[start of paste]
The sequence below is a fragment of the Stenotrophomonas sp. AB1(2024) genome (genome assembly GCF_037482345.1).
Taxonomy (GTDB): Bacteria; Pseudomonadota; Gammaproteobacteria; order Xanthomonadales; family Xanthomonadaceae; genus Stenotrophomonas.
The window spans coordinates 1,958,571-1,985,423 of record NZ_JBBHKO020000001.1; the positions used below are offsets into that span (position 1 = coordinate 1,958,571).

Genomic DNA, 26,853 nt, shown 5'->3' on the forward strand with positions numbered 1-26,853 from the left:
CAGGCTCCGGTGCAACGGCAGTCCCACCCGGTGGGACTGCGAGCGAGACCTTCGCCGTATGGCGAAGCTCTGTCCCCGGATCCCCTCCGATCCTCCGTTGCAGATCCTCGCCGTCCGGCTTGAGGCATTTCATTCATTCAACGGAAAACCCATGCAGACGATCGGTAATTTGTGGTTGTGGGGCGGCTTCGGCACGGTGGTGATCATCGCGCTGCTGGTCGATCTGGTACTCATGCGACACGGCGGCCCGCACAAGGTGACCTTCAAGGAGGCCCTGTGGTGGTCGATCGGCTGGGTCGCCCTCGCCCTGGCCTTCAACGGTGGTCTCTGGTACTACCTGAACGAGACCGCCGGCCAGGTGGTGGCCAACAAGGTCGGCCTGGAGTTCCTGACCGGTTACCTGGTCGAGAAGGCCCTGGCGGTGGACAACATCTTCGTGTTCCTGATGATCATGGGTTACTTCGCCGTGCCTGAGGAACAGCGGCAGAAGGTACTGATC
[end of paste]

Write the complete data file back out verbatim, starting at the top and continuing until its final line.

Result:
The sequence below is a fragment of the Stenotrophomonas sp. AB1(2024) genome (genome assembly GCF_037482345.1).
Taxonomy (GTDB): Bacteria; Pseudomonadota; Gammaproteobacteria; order Xanthomonadales; family Xanthomonadaceae; genus Stenotrophomonas.
The window spans coordinates 1,958,571-1,985,423 of record NZ_JBBHKO020000001.1; the positions used below are offsets into that span (position 1 = coordinate 1,958,571).

Genomic DNA, 26,853 nt, shown 5'->3' on the forward strand with positions numbered 1-26,853 from the left:
CAGGCTCCGGTGCAACGGCAGTCCCACCCGGTGGGACTGCGAGCGAGACCTTCGCCGTATGGCGAAGCTCTGTCCCCGGATCCCCTCCGATCCTCCGTTGCAGATCCTCGCCGTCCGGCTTGAGGCATTTCATTCATTCAACGGAAAACCCATGCAGACGATCGGTAATTTGTGGTTGTGGGGCGGCTTCGGCACGGTGGTGATCATCGCGCTGCTGGTCGATCTGGTACTCATGCGACACGGCGGCCCGCACAAGGTGACCTTCAAGGAGGCCCTGTGGTGGTCGATCGGCTGGGTCGCCCTCGCCCTGGCCTTCAACGGTGGTCTCTGGTACTACCTGAACGAGACCGCCGGCCAGGTGGTGGCCAACAAGGTCGGCCTGGAGTTCCTGACCGGTTACCTGGTCGAGAAGGCCCTGGCGGTGGACAACATCTTCGTGTTCCTGATGATCATGGGTTACTTCGCCGTGCCTGAGGAACAGCGGCAGAAGGTACTGATC